• storyPic_guenther-house.jpgOverlooking the San Antonio River in the King William Historic District, the private residence of Carl H. Guenther, founder of the Pioneer Flour Mill, was built in 1860 and remodeled in 1917. The Guenther House restaurant, a popular destination for breakfast and lunch, opened at the location in 1988. The restaurant, museum and store are owned by C.H. Guenther & Son, Inc., the oldest continuously operating milling company in the U.S.
  • In the 1860s, Giraud also designed many of the buildings for the Ursuline Academy and Convent on Augusta Street, which now houses the Southwest School of Art. The site was added to the National Register of Historic Places in 1969.
  • Two former breweries built along the San Antonio River—Pearl and Lone Star—are now accessible on the Museum Reach section of the River Walk.
    • The Pearl Brewery complex on E. Grayson is a mixed-use commercial and residential development that is also home to the Culinary Institute of America—San Antonio, along with acclaimed restaurants and specialty stores. The brewery was founded in 1881 as the J. B. Behloradsky Brewery and the City Brewery. The first Pearl Beer was bottled there in 1886.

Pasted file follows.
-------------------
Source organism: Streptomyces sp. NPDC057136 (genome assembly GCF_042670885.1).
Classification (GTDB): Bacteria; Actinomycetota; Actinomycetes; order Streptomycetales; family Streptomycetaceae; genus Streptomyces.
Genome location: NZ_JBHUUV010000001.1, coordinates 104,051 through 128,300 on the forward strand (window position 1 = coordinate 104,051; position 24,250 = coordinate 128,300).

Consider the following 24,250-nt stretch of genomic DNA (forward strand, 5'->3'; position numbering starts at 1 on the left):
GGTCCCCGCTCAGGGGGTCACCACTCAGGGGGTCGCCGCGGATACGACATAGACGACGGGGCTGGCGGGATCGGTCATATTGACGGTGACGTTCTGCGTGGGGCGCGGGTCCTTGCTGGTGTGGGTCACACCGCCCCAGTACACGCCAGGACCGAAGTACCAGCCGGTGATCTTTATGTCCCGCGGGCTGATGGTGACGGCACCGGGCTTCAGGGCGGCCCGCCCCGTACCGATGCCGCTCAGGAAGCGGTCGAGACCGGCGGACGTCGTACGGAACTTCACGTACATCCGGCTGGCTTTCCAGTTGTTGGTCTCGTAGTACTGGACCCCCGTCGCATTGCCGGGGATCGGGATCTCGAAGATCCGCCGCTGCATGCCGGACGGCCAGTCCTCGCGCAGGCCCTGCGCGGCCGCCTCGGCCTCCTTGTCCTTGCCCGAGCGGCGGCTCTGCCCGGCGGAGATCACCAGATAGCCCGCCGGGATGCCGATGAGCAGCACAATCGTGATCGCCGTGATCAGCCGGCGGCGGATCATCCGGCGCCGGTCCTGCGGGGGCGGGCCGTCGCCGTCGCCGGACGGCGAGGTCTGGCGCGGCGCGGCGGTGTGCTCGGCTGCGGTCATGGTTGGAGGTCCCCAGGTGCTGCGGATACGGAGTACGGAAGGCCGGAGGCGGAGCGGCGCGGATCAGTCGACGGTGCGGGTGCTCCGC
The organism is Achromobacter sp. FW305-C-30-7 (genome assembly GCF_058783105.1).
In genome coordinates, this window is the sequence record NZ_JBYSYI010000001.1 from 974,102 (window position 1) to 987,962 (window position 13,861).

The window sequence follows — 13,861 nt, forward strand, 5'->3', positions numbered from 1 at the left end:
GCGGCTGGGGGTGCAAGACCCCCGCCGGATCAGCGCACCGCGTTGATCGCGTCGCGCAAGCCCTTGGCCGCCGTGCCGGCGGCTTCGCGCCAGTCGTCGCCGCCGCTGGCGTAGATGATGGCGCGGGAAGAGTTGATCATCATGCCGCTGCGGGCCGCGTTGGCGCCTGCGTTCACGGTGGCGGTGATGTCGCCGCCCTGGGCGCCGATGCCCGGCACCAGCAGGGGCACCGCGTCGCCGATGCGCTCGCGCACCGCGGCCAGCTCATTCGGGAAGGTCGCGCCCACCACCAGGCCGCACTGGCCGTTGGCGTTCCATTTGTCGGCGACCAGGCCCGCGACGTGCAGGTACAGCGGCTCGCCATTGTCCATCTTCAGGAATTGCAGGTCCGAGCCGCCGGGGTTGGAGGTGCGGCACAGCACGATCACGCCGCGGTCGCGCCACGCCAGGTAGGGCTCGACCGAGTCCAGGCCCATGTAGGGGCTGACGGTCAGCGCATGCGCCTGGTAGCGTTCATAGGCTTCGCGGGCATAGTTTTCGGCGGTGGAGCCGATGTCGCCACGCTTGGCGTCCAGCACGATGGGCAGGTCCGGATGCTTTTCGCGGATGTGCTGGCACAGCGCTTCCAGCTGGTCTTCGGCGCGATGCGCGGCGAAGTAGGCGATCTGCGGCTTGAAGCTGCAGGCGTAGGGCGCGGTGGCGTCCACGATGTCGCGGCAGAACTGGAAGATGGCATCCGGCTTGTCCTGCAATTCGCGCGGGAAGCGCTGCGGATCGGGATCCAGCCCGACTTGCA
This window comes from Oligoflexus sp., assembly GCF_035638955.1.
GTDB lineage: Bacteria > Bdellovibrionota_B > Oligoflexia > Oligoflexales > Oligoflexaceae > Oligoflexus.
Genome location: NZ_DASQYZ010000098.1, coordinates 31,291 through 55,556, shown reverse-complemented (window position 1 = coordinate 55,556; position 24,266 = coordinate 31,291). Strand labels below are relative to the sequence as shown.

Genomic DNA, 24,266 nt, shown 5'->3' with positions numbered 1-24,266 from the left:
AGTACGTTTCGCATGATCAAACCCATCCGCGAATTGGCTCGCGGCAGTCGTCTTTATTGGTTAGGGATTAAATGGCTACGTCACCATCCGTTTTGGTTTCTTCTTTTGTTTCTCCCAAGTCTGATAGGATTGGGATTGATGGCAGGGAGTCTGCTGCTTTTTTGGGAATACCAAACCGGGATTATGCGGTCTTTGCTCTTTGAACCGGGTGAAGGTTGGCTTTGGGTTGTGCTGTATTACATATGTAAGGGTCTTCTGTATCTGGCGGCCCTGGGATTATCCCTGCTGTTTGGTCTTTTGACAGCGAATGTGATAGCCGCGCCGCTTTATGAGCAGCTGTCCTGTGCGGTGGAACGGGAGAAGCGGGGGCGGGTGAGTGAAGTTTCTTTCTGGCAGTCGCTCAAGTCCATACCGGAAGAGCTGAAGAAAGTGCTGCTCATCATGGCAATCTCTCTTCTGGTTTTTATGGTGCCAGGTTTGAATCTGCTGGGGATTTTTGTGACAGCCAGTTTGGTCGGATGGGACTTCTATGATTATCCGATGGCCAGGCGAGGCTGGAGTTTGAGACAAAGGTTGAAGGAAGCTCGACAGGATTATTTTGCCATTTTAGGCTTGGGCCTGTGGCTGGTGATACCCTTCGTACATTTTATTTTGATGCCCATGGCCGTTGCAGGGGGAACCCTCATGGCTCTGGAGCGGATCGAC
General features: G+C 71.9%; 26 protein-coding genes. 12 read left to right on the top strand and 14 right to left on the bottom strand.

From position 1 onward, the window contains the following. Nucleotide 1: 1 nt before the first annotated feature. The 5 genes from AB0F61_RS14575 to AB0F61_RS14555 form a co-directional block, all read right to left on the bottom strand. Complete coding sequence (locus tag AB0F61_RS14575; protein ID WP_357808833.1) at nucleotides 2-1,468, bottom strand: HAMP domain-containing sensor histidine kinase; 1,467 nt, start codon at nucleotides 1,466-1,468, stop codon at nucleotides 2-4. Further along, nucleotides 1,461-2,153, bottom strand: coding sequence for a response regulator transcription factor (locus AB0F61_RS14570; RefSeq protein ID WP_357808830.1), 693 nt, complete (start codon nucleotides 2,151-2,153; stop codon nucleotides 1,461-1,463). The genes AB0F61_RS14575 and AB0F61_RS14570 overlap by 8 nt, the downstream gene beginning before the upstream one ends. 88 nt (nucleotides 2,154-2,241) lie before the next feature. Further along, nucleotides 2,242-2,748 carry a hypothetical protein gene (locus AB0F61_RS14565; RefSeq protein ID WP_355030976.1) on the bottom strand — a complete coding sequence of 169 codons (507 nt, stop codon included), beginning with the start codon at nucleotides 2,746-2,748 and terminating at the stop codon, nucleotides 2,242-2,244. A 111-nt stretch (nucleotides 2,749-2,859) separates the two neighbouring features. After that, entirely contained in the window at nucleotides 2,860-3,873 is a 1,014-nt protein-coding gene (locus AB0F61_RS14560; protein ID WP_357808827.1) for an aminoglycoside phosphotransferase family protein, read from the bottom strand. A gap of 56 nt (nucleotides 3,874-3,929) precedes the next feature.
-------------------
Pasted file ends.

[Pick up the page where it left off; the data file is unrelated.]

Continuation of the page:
• The Lone Star Brewery on Jones Street was completed in 1904 and remained in operation until 1918, when Prohibition was enacted and the buildings were then used for storage and warehouses until 1957. The site was acquired by the San Antonio Museum Association in the 1970s. The San Antonio Museum of Art opened in 1981, renowned for its collections of Latin American Folk Art and Asian Art.

 


Travel Tips:

  • Historical markers and plaques help you uncover the city’s past
  • Informational signage points you in the right direction
  • Ambassador Amigos, knowledgeable folks sporting brightly colored shirts and straw hats, can provide assistance as you explore